If you have been convicted of a crime, you can explore other remedies with help from a post-conviction attorney. First, the conviction must be final. It is final when the deadline for filing appeals has passed, or your appeals have been denied. While this can seem like a hopeless time, your attorney can determine if…
An Arson Attorney Explains Degrees of Arson
Arson is a serious crime, and anyone accused of this offense may consider retaining an arson attorney to help understand the nature of the charges. Although the specific degrees of this crime vary from state to state, the aspects of arson generally stem from common law.
Definitions of arson
Cornell Law School explains arson as “originally defined as the malicious burning of the dwelling of another.” In its modern legal definition, an intentional fire set to any residence, structure, land, car, or recreational vehicle could qualify as arson. Each state has its own parameters and classifications for arson charges. Some jurisdictions distinguish as many as five degrees, and others acknowledge only one. However, most arson falls into one of three degrees with other qualifications that can influence sentencing.
The first degree is defined as a fire set intentionally to a structure while one or more persons are inside. This charge often requires foreknowledge on the part of the accused that the building was occupied.
The second degree occurs when the destroyed or damaged building is abandoned or empty of persons during the duration of the fire. An example could be an office building over the weekend when no one is present inside.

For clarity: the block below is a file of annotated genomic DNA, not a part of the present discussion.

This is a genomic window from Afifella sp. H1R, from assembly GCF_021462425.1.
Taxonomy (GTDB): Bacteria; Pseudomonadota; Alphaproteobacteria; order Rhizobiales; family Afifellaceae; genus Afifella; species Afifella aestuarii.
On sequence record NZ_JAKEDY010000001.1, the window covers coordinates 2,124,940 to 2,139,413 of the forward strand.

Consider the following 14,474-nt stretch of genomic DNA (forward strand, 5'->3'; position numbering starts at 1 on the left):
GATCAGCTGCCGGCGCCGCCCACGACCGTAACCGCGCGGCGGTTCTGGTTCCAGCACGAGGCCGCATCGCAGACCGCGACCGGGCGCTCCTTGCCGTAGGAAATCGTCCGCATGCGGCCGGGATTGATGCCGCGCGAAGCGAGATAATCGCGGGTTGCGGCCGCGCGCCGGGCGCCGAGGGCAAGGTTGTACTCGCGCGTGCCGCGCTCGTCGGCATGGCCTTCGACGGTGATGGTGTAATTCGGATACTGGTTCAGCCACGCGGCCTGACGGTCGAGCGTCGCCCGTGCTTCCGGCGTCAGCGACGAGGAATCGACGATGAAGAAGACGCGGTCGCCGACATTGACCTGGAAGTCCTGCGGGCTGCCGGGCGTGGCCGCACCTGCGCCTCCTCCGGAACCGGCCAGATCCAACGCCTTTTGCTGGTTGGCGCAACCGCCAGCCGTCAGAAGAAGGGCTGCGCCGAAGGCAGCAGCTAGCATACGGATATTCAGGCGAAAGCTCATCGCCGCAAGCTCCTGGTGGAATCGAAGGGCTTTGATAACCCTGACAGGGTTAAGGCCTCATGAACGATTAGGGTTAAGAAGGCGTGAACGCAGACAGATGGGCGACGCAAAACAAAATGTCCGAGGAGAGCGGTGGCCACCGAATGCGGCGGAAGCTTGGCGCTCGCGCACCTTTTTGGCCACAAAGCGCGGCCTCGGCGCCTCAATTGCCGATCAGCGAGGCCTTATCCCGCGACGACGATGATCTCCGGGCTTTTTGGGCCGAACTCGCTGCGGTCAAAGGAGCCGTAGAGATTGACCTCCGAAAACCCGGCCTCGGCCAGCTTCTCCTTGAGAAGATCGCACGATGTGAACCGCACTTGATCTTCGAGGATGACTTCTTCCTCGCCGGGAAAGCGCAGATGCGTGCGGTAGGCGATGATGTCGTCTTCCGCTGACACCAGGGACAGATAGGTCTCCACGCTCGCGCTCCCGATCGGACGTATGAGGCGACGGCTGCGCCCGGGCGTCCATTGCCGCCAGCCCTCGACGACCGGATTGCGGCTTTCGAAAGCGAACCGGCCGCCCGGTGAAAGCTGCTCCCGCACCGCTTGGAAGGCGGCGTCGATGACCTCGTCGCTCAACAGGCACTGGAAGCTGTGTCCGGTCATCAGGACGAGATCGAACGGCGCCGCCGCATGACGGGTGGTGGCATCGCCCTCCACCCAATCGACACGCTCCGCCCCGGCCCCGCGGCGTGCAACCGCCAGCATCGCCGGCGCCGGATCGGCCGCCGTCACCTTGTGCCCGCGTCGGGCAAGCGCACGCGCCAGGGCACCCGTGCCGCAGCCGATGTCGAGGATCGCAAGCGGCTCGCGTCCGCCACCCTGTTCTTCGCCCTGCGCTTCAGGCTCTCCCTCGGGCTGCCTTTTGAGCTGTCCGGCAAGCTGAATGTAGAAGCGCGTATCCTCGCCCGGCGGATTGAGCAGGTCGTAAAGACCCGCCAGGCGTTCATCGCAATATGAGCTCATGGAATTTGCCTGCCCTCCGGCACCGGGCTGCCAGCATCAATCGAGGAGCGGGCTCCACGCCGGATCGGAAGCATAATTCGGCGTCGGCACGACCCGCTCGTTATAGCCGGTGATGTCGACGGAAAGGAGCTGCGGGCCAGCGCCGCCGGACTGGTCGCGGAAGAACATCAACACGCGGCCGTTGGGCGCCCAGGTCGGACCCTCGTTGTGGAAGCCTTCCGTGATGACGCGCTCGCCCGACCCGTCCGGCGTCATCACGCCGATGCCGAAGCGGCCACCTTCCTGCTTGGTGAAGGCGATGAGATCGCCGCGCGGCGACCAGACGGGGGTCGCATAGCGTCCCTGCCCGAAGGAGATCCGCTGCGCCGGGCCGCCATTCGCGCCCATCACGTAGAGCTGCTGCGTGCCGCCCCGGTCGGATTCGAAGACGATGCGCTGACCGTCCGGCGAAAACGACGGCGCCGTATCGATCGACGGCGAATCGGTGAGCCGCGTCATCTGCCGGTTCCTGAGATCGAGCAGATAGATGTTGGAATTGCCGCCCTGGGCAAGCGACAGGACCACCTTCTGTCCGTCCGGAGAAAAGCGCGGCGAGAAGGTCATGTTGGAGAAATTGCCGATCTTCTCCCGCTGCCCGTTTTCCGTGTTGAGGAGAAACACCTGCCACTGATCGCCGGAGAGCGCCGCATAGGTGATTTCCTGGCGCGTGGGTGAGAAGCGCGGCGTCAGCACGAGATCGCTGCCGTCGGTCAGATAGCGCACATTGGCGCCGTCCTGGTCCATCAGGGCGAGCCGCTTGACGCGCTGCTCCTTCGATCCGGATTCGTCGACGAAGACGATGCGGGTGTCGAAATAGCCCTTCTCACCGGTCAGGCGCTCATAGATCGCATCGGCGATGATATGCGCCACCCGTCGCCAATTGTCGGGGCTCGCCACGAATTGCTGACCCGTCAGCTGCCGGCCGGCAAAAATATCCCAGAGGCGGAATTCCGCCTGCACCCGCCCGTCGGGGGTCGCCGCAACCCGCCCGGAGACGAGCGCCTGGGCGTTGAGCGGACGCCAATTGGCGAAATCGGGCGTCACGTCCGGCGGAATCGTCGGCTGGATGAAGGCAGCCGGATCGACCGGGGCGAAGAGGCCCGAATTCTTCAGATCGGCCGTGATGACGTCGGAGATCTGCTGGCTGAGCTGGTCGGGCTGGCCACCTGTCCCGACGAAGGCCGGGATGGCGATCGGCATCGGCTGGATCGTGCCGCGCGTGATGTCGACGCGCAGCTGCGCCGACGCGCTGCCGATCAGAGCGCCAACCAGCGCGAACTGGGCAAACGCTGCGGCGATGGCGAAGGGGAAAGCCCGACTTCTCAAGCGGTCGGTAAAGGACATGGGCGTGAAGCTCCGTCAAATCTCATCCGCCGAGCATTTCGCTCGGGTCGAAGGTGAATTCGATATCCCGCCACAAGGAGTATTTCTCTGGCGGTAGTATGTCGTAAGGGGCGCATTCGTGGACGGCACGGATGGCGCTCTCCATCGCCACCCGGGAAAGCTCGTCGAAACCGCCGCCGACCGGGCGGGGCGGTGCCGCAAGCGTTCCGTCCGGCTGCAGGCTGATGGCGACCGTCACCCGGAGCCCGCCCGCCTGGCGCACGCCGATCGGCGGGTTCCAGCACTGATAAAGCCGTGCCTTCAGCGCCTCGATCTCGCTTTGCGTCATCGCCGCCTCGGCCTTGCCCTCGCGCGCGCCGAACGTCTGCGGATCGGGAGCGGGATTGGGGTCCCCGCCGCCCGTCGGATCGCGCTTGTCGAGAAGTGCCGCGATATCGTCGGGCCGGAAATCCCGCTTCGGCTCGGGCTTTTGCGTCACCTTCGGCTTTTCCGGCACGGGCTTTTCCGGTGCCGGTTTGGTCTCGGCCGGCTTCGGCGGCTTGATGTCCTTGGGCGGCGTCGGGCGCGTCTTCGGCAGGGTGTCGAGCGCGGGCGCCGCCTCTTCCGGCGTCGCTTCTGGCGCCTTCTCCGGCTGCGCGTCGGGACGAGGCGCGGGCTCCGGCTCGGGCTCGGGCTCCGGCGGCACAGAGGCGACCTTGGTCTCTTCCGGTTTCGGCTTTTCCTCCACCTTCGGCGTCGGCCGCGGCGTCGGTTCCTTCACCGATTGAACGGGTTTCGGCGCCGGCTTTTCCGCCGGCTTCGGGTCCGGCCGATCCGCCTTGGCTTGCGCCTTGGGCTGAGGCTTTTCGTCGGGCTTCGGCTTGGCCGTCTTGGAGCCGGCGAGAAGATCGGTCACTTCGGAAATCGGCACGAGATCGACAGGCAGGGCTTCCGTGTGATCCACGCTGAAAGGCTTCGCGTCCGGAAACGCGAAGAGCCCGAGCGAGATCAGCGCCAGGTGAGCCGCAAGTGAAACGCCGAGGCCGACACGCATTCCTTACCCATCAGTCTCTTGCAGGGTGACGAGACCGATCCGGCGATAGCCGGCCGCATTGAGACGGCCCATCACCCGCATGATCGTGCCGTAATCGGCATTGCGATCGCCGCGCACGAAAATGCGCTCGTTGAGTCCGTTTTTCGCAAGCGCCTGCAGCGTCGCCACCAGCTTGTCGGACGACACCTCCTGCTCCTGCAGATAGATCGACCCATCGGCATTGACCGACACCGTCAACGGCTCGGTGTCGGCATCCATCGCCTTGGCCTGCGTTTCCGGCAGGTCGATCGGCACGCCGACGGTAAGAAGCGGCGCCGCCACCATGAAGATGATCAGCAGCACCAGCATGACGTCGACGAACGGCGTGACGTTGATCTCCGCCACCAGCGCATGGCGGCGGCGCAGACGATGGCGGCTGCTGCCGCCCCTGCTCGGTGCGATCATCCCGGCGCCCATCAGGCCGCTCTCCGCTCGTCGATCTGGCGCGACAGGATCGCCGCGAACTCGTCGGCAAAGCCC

The third degree generally covers most other property that is not traditionally occupied by human beings. This can include structures like parking garages or empty fields and lots.
Aggravated, reckless, and other arson-related charges
If a fire was set with extraordinarily malicious intent, the charge could be upgraded to aggravated arson. This usually means the accused attempted to cause fear or bodily harm to someone. The suspect’s malicious intent could stem from extreme emotion that might drive an individual to hurt another person. In some jurisdictions, the intent to defraud an insurance company by destroying property in a fire may be considered an aggravated case of arson. Retaining an arson attorney can help an accused person fully understand these charges.
Reckless arson is typically qualified as unintentional destruction caused by willful disobedience or unconcern. For example, if an individual starts a campfire in a prohibited area or under dangerous circumstances and damages private or public property, it is often considered reckless. A reckless accusation may also be added to an existing arson charge if the intended fire burns out of control and destroys adjacent structures or areas. The sentencing for reckless arson alone is often less severe; however, the costs of containment and reparations can be high, and those responsible could be liable for damages.
Other crimes can be charged in addition to arson depending on the intent and extent of the damage and injury. A charge of insurance fraud might come about if the fire was set for the purpose of filing a false claim. If a person is killed in an arson fire, the accused could also incur manslaughter, homicide, or even murder charges.
Intentionally setting fire to property without the owner’s knowledge or consent could result in an arson charge, and the penalties are often severe. A knowledgeable arson attorney may be able to help the accused understand the charges and represent the individual throughout the legal process.
NOTE: This is for informational purposes only and does not constitute legal advice.
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